A jewel down inside yerself
Most humans didnít love one another nohow, and this mislove was so strong that even common blood couldnít overcome it all the time. She had found a jewel down inside herself and she had wanted to walk where people could see her and gleam it around. But she had been set in the market-place to sell. Been set for still-bait. When God had made The Man, he made him out of stuff that sung all the time and glittered all over. Then after that some angels got jealous and chopped him into millions of pieces, but still he glittered and hummed. So they beat him down to nothing but sparks but each little spark had a shine and a song. So they covered each one over with mud. And the lonesomeness in the sparks made them hunt for one another, but the mud is deaf and dumb. Like all the other tumbling mud-balls, Janie had tried to show her shine.
- Zora Neale Hurston
Their Eyes Were Watching God
- 9/27/2007 8:18:26 PM |
How will you shine?
Madeleine L’Engle died a few weeks back. I’m sure it went unnoticed by most (or not unnoticed, but, rather, maybe, just slivered over, like so many deaths, with a shrug and a sigh) but I did like this tribute to her in the Highbrow on Slate.
Here’s a poem of hers I liked once and now again.
The Risk of Birth, Christmas 1973
This is no time for a child to be born,
With the earth betrayed by war & hate
And a comet slashing the sky to warn
That time runs out & the sun burns late.
That was no time for a child to be born,
In a land in the crushing grip of Rome;
Honour & truth were trampled by scorn --
Yet here did the Saviour make his home.
When is the time for love to be born?
The inn is full on the planet earth,
And by a comet the sky is torn --
Yet Love still takes the risk of birth.
-- Madeleine L’Engle
-- The Weather of the Heart
- 9/22/2007 7:25:48 PM |
Fuck the average reader
Most smart people cannot watch most TV, because it has generally been a condescending medium, explaining everything immediately, offering no ambiguities, and using dialogue that simplifies and mitigates against the idiosyncratic ways in which people in different worlds actually communicate. It eventually requires that characters from different places talk the same way as the viewer. This, of course, sucks.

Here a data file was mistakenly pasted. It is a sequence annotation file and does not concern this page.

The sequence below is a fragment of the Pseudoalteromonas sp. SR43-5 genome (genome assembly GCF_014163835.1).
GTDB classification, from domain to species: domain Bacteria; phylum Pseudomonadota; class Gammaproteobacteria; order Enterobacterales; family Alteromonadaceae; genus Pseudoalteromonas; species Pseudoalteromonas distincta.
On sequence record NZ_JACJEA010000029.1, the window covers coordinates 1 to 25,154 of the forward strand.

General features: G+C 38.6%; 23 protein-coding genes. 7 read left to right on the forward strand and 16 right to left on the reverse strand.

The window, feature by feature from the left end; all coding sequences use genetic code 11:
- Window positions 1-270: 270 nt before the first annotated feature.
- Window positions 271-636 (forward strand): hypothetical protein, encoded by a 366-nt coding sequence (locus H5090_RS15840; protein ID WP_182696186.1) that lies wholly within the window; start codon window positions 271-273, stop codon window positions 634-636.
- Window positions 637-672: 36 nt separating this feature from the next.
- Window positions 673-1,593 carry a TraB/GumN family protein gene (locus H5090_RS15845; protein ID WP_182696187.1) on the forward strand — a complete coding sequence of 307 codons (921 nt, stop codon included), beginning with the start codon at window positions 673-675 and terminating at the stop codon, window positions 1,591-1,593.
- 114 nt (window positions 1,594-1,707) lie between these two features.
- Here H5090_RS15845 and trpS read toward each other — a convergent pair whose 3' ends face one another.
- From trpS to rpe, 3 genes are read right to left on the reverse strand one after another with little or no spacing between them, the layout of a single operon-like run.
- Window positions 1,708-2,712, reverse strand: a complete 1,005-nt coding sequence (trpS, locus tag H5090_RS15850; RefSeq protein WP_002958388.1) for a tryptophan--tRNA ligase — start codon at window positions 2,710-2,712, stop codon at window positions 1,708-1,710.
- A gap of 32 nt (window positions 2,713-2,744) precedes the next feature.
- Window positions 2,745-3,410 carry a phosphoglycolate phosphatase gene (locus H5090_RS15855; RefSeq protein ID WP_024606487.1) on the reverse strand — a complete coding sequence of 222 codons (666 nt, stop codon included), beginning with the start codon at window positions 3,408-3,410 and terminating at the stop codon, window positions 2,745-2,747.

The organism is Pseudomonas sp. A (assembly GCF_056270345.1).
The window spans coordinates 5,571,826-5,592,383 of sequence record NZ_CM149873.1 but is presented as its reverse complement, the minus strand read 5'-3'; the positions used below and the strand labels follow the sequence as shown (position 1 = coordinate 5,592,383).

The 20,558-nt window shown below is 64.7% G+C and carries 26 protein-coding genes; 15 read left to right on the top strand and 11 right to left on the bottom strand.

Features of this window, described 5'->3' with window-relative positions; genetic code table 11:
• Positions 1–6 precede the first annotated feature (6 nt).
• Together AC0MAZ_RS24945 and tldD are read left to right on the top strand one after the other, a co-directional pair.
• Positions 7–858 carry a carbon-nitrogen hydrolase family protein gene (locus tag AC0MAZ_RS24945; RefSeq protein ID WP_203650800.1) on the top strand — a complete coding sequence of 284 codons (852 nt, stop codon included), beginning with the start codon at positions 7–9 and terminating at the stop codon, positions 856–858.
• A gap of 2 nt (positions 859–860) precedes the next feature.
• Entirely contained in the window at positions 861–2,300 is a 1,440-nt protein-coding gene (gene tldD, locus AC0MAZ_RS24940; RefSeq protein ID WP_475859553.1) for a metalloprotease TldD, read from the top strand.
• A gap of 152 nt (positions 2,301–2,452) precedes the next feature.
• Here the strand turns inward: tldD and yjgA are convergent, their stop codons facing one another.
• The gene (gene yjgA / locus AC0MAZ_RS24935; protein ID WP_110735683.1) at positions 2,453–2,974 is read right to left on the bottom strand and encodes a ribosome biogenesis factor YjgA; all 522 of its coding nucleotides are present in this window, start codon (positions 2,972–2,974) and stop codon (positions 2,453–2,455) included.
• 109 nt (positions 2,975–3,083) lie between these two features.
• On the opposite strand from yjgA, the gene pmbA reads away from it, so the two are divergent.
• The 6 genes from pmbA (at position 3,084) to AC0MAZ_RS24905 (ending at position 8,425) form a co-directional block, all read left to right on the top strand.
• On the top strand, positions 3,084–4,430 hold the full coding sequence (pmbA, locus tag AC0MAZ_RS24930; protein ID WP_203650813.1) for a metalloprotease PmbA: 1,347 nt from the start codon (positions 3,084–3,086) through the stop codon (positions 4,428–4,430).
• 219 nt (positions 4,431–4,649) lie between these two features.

The are two ways of traveling. One is with a tour guide, who takes you to the crap everyone sees. You take a snaphsot and move on, experiencing nothing beyond a crude visual and the retention of a few facts. The other way to travel requires more time - hence the need for this kind of viewing to be a long-form series or miniseries, in this bad metaphor - but if you stay in one place, say, if you put up your bag and go down to the local pub or shebeen and you play the fool a bit and make some friends and open yourself up to a new place and new time and new people, soon you have a sense of another world entirely. We’re after this: Making television into that kind of travel, intellectually. Bringing those pieces of America that are obscured or ignored or otherwise segregated from the ordinary and effectively arguing their relevance and existence to ordinary Americans. Saying, in effect, This is part of the country you have made. This too is who we are and what we have built. Think again, motherfuckers.
- David Simon, creator of The Wire, interviewed in The Believer
- 9/2/2007 9:32:28 AM |